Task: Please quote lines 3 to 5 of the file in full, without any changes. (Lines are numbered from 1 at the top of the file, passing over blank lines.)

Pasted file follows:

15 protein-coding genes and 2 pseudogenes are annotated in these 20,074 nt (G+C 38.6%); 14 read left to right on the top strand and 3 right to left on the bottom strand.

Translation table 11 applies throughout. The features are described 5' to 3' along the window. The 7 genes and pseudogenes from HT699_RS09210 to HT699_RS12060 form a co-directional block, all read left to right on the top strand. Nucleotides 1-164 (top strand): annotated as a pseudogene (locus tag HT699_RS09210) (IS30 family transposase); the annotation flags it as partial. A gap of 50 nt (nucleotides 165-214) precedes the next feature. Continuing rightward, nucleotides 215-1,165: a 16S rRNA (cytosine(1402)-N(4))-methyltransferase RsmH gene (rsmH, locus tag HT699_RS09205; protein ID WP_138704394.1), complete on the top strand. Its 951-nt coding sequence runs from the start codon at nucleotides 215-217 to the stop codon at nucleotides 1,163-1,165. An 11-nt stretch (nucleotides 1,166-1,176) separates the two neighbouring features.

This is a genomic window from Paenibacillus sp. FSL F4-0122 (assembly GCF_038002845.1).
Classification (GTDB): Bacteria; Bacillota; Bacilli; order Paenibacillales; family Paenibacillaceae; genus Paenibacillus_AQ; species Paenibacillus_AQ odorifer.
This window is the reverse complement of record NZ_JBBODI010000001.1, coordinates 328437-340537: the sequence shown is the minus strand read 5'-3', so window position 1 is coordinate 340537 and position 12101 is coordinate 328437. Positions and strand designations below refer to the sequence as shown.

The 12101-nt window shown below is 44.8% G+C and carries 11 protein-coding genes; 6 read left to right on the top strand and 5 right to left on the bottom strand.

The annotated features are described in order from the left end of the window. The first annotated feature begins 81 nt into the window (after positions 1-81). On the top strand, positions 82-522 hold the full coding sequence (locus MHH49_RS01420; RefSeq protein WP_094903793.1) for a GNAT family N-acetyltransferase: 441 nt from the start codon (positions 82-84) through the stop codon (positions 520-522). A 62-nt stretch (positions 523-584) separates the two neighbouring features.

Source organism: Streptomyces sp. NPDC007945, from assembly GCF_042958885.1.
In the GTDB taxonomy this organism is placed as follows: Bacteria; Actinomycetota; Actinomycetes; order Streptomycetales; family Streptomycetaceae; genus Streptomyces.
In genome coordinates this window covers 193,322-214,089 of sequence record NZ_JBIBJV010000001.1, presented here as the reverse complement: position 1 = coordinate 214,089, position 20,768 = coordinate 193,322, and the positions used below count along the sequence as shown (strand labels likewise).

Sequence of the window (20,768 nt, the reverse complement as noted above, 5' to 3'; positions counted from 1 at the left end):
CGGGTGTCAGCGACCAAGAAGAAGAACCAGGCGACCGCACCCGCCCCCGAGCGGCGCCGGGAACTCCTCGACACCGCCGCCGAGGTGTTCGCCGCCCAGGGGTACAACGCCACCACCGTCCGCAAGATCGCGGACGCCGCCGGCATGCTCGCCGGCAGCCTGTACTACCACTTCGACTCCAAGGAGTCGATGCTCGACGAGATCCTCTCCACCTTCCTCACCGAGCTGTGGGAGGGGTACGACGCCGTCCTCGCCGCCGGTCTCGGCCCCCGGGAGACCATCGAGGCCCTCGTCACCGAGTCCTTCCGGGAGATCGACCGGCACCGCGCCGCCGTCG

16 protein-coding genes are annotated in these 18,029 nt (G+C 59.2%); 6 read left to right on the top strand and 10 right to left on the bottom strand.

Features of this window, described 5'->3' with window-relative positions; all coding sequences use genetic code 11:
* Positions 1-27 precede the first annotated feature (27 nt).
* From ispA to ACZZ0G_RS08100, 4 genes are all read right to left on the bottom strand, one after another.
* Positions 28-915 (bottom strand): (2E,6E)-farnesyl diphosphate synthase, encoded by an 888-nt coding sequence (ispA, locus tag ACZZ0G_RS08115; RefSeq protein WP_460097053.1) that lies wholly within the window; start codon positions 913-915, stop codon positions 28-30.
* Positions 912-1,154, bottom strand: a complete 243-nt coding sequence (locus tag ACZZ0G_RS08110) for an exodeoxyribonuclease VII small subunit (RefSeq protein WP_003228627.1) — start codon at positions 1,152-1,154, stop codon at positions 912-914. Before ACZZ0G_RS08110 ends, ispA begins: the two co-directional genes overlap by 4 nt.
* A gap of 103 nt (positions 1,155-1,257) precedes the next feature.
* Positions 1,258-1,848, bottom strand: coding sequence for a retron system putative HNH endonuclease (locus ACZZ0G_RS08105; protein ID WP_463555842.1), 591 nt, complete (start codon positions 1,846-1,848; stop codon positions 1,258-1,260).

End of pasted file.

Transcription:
This is a genomic window from Paenibacillus sp. FSL F4-0122 (assembly GCF_038002845.1).
Classification (GTDB): Bacteria; Bacillota; Bacilli; order Paenibacillales; family Paenibacillaceae; genus Paenibacillus_AQ; species Paenibacillus_AQ odorifer.
This window is the reverse complement of record NZ_JBBODI010000001.1, coordinates 328437-340537: the sequence shown is the minus strand read 5'-3', so window position 1 is coordinate 340537 and position 12101 is coordinate 328437. Positions and strand designations below refer to the sequence as shown.